That choice is very Volvo, very Swedish: “You have boost, but who cares? Shouldn’t the clock be larger? For are we not all born of the opportune meeting of the great and yawning worlds of Niflheim and Muspell, their fated intersection at the featureless void of Ginnungagap? Do we each not count the days until our inevitable reunion with Odin the All-Father—son of Buri, Bor, and Bestla, who were in turn freed from the eternal ice by the slow but persistent licking of the cow called Audhumla? Isn’t time all there is?”
Side note: Do not go down the rabbit hole of Norse creation mythology without time on your hands. It’s incredible.
Back to Seth Teel’s car.
Seth is like a brother to me. This individual long ago became one of my top-five desert-island humans, the kind of person you collect almost without thinking, then later wonder how you managed without. Like my wife, he knows me better than I know myself.
More to the point, when I was an angry high-school kid, insistent on being alone and stupid about far too much, Seth decided, in the face of my own great protest, to be my friend.
Because I clearly needed help.
We met in some class at school, junior year, discussed shared interest in some band or record label. High school being high school, I had recently been abandoned by a few old friends, or so I thought. In retrospect—this realization did not come for years—I had simply grown sad for a bit, as teenagers do.
Perhaps it was loneliness or hormones. Whatever the reason, that sadness caused me to stop calling that group of old friends. When we did chance to hang out, I no longer knew how to be myself. I could only be grouchy and miserable, a terrible combination of far too sensitive and not sensitive enough. Which, in turn, prompted those people to stop calling me.
That “abandonment” was a minor thing, but it set to motion a larger process, one I have never really understood.
In the weeks that followed, I grew angry and despondent. Affected depression, tried on like a hat, opened the door for real depression, complete with physical symptoms. When my parents, firm but patient people, tried to help, I responded to their outreach and love in predictable fashion: I became a tremendous dick.
The selfishness and self-sabotage snowballed. I went to my part-time job religiously but started cutting school regularly. I began sleeping through classes and spending months of weekends in my room. I begged out of family meals, laying on the floor next to my bed and listening to music for hours, pausing late-night staring contests with the ceiling only to slouch to the kitchen, where I would offset a lack of dinner by cooking and eating half a box of instant mashed potatoes.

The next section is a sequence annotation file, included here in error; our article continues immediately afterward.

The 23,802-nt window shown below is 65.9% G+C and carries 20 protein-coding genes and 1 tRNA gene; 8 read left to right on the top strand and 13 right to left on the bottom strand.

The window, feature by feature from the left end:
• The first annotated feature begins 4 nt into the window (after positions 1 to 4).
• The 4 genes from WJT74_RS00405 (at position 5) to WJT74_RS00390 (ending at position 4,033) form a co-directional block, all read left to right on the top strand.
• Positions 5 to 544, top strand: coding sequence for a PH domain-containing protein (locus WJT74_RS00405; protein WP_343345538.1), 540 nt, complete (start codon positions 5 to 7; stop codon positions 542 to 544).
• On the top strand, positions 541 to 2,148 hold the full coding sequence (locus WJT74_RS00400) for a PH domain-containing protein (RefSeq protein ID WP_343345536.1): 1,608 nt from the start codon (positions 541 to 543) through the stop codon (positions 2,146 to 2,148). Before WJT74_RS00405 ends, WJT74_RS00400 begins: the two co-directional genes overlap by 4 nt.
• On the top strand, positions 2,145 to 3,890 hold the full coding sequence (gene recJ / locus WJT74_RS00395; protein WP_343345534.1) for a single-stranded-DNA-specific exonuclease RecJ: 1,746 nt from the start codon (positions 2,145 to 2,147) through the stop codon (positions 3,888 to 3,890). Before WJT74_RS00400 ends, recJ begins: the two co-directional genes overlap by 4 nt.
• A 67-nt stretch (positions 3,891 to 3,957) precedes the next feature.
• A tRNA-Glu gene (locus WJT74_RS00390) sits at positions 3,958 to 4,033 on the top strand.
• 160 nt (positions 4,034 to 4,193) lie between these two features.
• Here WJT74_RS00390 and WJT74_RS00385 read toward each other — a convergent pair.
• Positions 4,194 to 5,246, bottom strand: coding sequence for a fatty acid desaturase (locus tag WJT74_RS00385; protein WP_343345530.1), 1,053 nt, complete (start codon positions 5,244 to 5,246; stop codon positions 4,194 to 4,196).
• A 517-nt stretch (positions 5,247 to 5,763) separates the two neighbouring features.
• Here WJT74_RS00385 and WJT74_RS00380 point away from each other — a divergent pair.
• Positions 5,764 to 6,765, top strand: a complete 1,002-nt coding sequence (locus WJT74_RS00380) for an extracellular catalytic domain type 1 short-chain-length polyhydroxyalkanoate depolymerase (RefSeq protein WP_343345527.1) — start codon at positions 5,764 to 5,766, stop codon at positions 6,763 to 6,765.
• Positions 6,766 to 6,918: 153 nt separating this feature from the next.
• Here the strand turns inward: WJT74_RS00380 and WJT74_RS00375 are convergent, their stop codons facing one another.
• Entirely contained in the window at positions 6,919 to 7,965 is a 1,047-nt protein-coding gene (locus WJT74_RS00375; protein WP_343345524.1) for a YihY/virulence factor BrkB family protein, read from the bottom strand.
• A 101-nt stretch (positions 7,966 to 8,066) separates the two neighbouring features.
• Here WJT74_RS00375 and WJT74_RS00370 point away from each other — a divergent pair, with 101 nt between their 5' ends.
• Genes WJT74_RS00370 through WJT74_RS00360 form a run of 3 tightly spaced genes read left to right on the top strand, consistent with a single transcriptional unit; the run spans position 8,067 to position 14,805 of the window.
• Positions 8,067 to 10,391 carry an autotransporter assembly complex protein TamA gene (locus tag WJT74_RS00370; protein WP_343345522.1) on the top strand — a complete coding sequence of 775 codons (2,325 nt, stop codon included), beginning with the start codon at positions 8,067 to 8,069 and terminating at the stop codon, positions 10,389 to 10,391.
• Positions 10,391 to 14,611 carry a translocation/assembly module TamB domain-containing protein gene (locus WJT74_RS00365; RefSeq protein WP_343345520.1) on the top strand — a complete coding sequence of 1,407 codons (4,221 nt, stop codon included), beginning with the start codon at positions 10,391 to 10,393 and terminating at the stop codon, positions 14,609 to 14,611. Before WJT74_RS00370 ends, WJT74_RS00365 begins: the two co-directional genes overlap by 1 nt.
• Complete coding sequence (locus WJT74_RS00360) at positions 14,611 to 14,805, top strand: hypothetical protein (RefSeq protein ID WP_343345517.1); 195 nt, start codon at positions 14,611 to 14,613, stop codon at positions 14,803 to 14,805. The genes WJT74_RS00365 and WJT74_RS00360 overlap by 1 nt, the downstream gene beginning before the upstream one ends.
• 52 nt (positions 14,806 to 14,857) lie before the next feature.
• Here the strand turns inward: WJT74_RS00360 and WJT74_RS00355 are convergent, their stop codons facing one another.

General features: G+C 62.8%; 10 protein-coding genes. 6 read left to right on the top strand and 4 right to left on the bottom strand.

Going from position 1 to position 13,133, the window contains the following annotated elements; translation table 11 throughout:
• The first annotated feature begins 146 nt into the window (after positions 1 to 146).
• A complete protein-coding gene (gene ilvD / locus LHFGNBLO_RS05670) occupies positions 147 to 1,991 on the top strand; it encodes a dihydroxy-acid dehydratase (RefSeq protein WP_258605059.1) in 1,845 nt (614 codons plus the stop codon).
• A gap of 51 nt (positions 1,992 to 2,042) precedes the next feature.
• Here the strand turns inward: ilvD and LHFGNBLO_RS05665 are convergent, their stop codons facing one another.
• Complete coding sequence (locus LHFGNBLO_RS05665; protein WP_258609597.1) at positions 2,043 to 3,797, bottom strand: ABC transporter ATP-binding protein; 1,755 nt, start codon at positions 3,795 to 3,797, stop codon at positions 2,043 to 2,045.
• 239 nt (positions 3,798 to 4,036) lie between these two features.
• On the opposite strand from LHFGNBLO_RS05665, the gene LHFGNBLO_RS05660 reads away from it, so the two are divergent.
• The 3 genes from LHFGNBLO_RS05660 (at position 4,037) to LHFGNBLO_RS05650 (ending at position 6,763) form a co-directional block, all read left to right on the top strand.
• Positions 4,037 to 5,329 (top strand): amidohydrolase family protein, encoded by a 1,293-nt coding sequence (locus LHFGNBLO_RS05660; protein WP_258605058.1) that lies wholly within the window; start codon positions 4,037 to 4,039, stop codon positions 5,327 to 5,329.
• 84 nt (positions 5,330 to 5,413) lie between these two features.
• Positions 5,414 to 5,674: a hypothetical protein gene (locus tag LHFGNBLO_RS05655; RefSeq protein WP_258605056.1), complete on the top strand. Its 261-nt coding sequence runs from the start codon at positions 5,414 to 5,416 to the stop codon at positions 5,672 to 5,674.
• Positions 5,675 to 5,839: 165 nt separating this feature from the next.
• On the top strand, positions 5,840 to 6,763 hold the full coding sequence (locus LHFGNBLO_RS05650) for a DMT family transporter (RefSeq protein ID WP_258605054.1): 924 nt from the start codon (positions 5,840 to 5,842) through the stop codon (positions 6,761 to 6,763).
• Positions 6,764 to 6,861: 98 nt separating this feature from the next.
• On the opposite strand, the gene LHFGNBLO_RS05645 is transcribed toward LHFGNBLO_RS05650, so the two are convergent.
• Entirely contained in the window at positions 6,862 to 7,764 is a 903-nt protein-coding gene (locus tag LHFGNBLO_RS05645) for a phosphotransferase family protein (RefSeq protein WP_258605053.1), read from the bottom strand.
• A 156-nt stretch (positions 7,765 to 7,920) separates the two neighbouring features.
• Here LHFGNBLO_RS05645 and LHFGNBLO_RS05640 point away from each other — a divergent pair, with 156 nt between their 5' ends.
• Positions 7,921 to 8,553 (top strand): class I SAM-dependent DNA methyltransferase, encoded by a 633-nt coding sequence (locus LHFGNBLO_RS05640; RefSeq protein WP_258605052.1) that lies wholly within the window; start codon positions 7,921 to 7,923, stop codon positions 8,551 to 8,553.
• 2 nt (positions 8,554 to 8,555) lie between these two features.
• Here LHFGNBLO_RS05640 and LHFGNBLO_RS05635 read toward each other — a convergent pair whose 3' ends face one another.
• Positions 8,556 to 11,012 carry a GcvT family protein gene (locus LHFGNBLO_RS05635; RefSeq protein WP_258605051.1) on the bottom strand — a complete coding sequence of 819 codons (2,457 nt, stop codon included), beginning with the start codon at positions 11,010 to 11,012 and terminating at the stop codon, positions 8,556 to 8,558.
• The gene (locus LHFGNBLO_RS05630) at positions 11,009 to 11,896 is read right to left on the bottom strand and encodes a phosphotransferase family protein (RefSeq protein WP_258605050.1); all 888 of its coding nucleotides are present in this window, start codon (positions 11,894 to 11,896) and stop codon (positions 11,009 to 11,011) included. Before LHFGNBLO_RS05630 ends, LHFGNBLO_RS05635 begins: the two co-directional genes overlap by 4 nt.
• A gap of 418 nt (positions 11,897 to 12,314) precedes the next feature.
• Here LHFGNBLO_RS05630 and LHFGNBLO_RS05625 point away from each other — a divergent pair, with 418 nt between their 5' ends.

Nights were awash in self-pity. Hours where I angrily read books or sullenly watched TV while wishing for plans and friends just so I could cancel on each and show everybody. (Show them what? Who knows.)
Perhaps the most asinine part was my opinion about new people. I became convinced that any potential friend or girlfriend who reached out at school—and they did, remarkably—was insincere. Engaged in some long con to make fun of me. No evidence existed to support this theory; I conjured it from thin air. I hated myself and couldn’t let it go, I thought, so why would anyone else feel different?
It seems so stupid now. But then, we all are, growing up.
Seth had our address; he had once visited the house to pick up a loaned CD. In the weeks after, he must have noticed something in class, because he just kept showing up at our front door, uninvited. Not that there weren’t other outlets. He was tall and funny and in a band. Girls were drawn to him. Still, there he was, afternoons, Friday nights, whenever, on our stoop, ringing the doorbell.
That was, I would learn, Seth. When he sees something he doesn’t understand, he shakes his head and dives in. So he would come to our front door and tell my parents he was here to see me. When I responded by moping around the kitchen or grumbling back to my room to sleep, he would invent some reason to stay, then trap my mom in polite conversation both absurdly polite and peppered with F-bombs. (She found this combination hilarious and endearing, but then, that was my mother.)